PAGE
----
17. Franz Rogowski (Great Freedom)

Rogowski’s performance in Great Freedom registers especially strongly in context with his recent work. As Hans Hoffman, an ordinary German man continually imprisoned for his homosexuality in the country’s immediate post-war era, we identify with him through his virtue and resilience, a reprieve from the cautious remove of his more anti-heroic roles. In the film’s coda, where Hans ambivalently takes on the freedom he’s spent years yearning for, his wordless movements fuse sublimely with composer Peter Brötzmann’s mournful free blowing saxophone. – David K.

16. Jeremy Pope (The Inspection)

Elegance Bratton based The Inspection on his own experiences as a gay man joining the Marines, and when he needed to cast someone to play himself, he chose Broadway star Jeremy Pope. He’s broken, only to be broken further and further to the point of near-death. He puts together a performance that’s a mixture of anger and depression, rejected by everyone including his own mother. Pope’s heartbreaking as a stand-in for Bratton, having to display all of the contradictory, complex emotions of his director. And he revives a film that can often feel already plotted, telegraphed in its story beats,, elevating The Inspection into a story with an emotional punch, due to his willingness to push himself and his body to militaristic heights. – Michael F.

15. Colin Farrell (After Yang, Thirteen Lives, and The Banshees of Inisherin)

Collin Farrell is an actor of thoughtfulness, curiosity, and variance, having carved a filmography over the years of consideration for the theater-going experience with big blockbusters while carefully balancing roles where he can get weird in the independent scene. Farrell has done no different in what is proving to be a banner year. An actor who indulged in the fun of prosthetics with his hammy, Italian Chicago mob affectations as The Penguin in this earlier 2022 release, The Batman. But the majesty of Farrell’s choices can be seen between his trio of most subtle and profound turns: After Yang, Thirteen Lives, and Banshees of Inisherin. Delicately portraying the existential malaise of a futuristic society, the white-knuckle intensity of saving lives, and the simplicity of a time long ago, Farrell finds the warmth and despair of the human condition. – Erik N.

14. Anna Cobb (We’re All Going to the World’s Fair)

Devised and shot prior to the pandemic, yet premiered in the lockdown-depths of Sundance 2021, Anna Cobb’s breakthrough role in screenlife horror We’re All Going to the World’s Fair strongly reflected the fraught solitude of that moment. As the primary human presence in Jane Schoenbrun’s heavily conceptual debut film, Cobb’s wide-eyed presence evoked the eerie, addictive nature of online existence—a resonant flashback for those of us who grew up on the pre-social media 2000s Internet, where endless mystery, and potential connection, could lay behind a bolded hyperlink or message board avatar. – David K.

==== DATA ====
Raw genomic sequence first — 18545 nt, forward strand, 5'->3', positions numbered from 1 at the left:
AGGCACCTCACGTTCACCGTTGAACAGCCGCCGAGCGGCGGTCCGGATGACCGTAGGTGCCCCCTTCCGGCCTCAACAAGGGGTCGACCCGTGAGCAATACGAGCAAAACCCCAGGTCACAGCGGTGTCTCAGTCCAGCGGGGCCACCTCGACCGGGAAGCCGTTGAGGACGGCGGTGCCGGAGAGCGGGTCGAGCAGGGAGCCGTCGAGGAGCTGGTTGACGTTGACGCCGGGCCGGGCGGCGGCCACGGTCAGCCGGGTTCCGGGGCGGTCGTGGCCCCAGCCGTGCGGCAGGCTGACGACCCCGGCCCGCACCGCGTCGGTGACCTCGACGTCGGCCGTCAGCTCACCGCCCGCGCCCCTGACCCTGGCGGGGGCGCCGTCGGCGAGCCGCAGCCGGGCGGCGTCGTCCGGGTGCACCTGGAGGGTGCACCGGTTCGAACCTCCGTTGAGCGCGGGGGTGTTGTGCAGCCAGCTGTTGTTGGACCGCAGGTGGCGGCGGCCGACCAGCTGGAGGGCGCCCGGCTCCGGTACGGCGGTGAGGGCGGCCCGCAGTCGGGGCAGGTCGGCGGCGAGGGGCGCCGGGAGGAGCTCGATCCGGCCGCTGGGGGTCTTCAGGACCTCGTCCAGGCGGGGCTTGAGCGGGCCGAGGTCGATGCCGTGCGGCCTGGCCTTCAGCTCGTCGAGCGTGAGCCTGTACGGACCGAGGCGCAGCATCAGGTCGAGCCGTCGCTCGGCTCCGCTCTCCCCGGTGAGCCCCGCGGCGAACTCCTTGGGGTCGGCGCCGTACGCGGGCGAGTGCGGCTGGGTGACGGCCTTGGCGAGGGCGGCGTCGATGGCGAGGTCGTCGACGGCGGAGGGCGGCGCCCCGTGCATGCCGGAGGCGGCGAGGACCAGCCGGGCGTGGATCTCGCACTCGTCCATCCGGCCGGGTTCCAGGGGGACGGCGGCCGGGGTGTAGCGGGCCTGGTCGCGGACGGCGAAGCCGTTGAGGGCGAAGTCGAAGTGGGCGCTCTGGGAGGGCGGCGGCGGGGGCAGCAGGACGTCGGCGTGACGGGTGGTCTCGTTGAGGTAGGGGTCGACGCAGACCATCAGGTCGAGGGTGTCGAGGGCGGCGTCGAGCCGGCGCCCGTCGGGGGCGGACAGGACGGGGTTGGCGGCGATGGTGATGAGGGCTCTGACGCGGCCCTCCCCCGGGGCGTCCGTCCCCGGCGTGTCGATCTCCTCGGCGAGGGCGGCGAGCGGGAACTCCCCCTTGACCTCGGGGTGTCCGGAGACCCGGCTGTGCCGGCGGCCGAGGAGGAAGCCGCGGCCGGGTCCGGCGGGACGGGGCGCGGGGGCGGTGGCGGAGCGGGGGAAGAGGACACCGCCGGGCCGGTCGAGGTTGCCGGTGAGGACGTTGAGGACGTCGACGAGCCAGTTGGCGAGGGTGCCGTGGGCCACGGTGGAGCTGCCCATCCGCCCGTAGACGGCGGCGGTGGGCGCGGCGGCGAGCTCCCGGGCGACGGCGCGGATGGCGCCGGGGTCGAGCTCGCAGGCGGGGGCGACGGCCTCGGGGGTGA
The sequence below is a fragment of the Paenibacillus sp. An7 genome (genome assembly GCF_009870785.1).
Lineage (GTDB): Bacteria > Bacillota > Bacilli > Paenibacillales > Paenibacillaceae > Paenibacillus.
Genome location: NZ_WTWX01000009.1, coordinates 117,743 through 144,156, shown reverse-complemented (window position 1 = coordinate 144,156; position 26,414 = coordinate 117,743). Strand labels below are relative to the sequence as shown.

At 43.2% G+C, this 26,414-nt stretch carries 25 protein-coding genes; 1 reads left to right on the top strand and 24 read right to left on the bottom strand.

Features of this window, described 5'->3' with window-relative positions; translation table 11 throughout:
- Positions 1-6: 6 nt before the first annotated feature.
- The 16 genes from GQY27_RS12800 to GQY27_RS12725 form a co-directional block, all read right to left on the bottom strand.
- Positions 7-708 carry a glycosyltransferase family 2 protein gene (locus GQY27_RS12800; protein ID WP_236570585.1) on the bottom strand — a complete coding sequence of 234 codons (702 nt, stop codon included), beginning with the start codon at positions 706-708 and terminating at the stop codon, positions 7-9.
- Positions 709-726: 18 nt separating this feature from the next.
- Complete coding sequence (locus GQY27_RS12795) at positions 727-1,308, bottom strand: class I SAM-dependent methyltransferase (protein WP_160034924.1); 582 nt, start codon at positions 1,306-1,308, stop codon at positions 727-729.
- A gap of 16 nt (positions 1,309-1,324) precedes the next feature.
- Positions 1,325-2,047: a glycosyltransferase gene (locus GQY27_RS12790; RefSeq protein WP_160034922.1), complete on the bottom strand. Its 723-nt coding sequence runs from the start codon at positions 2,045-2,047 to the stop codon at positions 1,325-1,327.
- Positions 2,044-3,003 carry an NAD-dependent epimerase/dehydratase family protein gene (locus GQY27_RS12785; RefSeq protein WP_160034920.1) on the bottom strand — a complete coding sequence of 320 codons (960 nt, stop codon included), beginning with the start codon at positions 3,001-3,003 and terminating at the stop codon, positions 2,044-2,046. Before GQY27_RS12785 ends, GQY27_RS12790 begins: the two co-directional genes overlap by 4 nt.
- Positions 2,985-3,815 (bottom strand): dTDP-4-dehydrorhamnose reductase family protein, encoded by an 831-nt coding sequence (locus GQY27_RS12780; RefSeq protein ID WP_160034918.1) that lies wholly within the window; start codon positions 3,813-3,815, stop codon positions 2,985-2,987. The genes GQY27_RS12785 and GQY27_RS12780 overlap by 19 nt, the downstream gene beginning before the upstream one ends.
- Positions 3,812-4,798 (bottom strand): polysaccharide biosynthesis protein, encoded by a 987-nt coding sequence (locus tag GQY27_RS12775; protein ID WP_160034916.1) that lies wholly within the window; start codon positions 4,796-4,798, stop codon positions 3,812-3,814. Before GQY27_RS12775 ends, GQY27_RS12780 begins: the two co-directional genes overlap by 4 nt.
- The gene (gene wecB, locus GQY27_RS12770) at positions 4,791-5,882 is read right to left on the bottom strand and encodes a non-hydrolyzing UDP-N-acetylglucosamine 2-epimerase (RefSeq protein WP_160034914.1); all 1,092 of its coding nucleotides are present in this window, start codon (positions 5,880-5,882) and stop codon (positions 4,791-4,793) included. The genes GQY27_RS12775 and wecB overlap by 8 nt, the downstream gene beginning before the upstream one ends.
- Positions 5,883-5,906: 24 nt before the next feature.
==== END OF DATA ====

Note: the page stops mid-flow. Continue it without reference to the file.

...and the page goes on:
13. Guslagie Malanga (Saint Omer)

One of the worst markers of an irredeemable monster is a mother who would kill her own child. It’s a testament to Alice Diop’s script and—most pertinently—the transcendent acting of Guslagie Malanga. The actor plays Laurence Coly, a woman accused of such crimes and, remarkably, the audience sympathy is with her throughout her trial in Saint Omer. Malanga endows her performance with subtle dignity, portraying a former philosophy student reeling under the effects of generational trauma, the casual racism of modern Parisian society to Sengalese immigrants like her, and finding herself having to convey hidden oppression to a largely white courtroom. It’s a performance that posits the axiom that monsters are also undeniably human too. – Margaret R.

12. N. T. Rama Rao Jr. and Ram Charan (RRR)

A young boy is trapped under a bridge on a boat, oil spilling from a crashed train that has ignited the river on all sides. Raju (Ram Charan), standing on top of the bridge, has noticed Bheem (N.T. Rama Rao Jr.). Bheem notices him and they begin communicating with only hand symbols to plan rescuing the trapped boy. It’s one of many stellar scenes in RRR that speaks volumes of their quiet communication, the instantaneous rapport that the two actors portray so intensely in every moment of this Telugu-language epic. The breathtakingly charismatic acting style of Rama Rao Jr. and Charan matches the kinetic energy of the film itself, which is no easy feat. To witness Rao Jr. and Charan work with such engrossing intensity to portray two figures on opposite sides of the British colonization of India is one of the most exhilarating triumphs in cinema this year. – Margaret R.

11. Margaret Qualley (Stars at Noon)

Claire Denis has said the key to collaboration is trust. Accordingly she asks her performers to embody the film—its tempo, vibe, personality needing to generate with gesture, expression, sometimes the most intimate parts of their bodies. Taking the rare venture into English-language filmmaking, Denis enlisted Margaret Qualley—a young, fresh talent by this septuagenarian director’s standards—for such task, which the actress met totally: slippery, ever-changing, able to change emotional gears on a shot-to-shot basis. Whenever adherence to Denis Johnson’s novel maybe forbids Stars at Noon from completely hang together, Qualley helps all snap into focus—quite a gift for any one movie to revolve around. – Nick N.